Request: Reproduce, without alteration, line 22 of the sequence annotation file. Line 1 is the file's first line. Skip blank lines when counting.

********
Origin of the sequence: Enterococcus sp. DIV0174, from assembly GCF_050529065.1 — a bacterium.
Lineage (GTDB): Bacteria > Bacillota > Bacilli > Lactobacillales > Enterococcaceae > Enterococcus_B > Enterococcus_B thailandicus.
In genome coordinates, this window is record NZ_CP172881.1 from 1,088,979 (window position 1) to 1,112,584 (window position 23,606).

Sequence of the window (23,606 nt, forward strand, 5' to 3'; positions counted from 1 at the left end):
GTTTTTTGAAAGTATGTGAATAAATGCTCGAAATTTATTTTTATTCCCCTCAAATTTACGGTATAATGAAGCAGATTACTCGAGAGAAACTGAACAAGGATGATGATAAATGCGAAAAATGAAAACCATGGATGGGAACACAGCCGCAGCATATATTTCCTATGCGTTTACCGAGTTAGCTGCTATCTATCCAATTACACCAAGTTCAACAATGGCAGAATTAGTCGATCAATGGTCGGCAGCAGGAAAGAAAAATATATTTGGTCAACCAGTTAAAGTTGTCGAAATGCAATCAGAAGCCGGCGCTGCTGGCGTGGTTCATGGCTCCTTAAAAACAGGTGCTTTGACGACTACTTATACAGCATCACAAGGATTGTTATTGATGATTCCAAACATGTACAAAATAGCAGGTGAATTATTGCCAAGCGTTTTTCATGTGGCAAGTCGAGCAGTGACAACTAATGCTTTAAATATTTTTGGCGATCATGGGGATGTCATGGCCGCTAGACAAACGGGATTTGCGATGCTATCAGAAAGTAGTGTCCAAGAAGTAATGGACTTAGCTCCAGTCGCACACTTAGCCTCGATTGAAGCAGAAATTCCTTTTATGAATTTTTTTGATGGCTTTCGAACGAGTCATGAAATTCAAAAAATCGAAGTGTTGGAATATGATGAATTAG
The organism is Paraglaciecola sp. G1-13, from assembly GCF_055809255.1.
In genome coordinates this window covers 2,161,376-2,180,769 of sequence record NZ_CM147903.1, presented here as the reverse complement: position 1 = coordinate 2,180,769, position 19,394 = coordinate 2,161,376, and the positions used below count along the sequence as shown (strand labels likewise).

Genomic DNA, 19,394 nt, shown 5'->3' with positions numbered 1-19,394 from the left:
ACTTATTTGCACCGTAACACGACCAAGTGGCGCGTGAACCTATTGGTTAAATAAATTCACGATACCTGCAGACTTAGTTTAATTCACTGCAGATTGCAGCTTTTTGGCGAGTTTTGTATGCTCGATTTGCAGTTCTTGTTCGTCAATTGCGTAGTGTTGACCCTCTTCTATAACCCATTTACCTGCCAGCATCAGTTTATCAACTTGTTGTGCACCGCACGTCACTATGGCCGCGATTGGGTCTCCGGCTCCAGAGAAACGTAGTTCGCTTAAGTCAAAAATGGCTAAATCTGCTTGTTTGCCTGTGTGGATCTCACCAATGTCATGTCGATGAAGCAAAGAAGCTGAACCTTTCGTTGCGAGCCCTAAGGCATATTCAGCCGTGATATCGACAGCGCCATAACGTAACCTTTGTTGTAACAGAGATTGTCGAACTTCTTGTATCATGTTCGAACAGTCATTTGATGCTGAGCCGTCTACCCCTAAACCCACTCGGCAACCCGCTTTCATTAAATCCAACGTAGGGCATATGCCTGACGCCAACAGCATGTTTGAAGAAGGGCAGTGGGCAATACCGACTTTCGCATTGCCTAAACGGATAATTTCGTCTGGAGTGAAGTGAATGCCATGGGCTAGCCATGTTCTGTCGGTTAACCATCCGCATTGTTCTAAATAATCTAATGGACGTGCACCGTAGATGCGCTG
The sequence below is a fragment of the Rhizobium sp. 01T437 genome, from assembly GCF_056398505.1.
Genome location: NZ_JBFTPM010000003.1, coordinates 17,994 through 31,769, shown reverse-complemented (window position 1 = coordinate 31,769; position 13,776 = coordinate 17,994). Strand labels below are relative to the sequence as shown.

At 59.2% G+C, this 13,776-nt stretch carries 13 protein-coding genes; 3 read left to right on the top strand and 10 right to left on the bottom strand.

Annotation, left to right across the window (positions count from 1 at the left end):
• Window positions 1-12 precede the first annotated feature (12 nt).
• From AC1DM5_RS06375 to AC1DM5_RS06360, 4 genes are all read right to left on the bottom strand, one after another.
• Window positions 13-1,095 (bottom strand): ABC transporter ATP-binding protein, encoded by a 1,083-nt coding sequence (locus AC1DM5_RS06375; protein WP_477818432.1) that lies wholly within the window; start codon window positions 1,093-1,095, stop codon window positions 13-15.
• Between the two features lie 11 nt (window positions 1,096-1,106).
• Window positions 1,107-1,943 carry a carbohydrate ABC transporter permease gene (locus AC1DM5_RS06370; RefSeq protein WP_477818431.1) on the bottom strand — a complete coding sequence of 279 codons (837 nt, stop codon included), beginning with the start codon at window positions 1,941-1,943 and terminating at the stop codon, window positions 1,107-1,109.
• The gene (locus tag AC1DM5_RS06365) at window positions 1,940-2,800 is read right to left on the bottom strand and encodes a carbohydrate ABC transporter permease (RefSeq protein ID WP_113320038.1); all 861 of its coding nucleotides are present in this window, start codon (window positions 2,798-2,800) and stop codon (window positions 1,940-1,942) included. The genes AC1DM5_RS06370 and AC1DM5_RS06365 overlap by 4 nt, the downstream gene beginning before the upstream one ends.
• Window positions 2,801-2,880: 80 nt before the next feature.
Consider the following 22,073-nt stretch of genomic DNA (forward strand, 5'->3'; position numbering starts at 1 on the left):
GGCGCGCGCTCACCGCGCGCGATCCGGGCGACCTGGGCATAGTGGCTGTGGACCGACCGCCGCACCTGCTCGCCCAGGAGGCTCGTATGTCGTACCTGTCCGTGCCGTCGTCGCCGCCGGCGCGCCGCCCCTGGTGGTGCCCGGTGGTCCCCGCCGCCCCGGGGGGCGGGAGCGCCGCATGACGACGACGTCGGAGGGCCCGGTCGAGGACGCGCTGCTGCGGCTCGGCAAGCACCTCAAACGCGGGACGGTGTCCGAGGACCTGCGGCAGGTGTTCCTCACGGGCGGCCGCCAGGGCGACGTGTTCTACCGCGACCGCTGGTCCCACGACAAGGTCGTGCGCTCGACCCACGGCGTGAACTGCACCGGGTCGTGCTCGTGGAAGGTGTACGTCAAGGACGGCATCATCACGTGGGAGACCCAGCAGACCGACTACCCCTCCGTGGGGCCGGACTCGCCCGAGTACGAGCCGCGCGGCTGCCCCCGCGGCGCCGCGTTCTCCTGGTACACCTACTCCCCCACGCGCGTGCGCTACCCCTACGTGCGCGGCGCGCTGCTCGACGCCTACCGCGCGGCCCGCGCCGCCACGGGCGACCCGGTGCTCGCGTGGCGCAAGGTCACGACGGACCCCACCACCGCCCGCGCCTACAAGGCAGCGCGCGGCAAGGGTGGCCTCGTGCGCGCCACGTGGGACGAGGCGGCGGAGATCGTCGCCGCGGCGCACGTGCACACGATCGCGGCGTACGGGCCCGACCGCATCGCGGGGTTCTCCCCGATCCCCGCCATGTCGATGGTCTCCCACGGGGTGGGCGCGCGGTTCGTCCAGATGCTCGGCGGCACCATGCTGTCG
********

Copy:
GGCGCGCGCTCACCGCGCGCGATCCGGGCGACCTGGGCATAGTGGCTGTGGACCGACCGCCGCACCTGCTCGCCCAGGAGGCTCGTATGTCGTACCTGTCCGTGCCGTCGTCGCCGCCGGCGCGCCGCCCCTGGTGGTGCCCGGTGGTCCCCGCCGCCCCGGGGGGCGGGAGCGCCGCATGACGACGACGTCGGAGGGCCCGGTCGAGGACGCGCTGCTGCGGCTCGGCAAGCACCTCAAACGCGGGACGGTGTCCGAGGACCTGCGGCAGGTGTTCCTCACGGGCGGCCGCCAGGGCGACGTGTTCTACCGCGACCGCTGGTCCCACGACAAGGTCGTGCGCTCGACCCACGGCGTGAACTGCACCGGGTCGTGCTCGTGGAAGGTGTACGTCAAGGACGGCATCATCACGTGGGAGACCCAGCAGACCGACTACCCCTCCGTGGGGCCGGACTCGCCCGAGTACGAGCCGCGCGGCTGCCCCCGCGGCGCCGCGTTCTCCTGGTACACCTACTCCCCCACGCGCGTGCGCTACCCCTACGTGCGCGGCGCGCTGCTCGACGCCTACCGCGCGGCCCGCGCCGCCACGGGCGACCCGGTGCTCGCGTGGCGCAAGGTCACGACGGACCCCACCACCGCCCGCGCCTACAAGGCAGCGCGCGGCAAGGGTGGCCTCGTGCGCGCCACGTGGGACGAGGCGGCGGAGATCGTCGCCGCGGCGCACGTGCACACGATCGCGGCGTACGGGCCCGACCGCATCGCGGGGTTCTCCCCGATCCCCGCCATGTCGATGGTCTCCCACGGGGTGGGCGCGCGGTTCGTCCAGATGCTCGGCGGCACCATGCTGTCG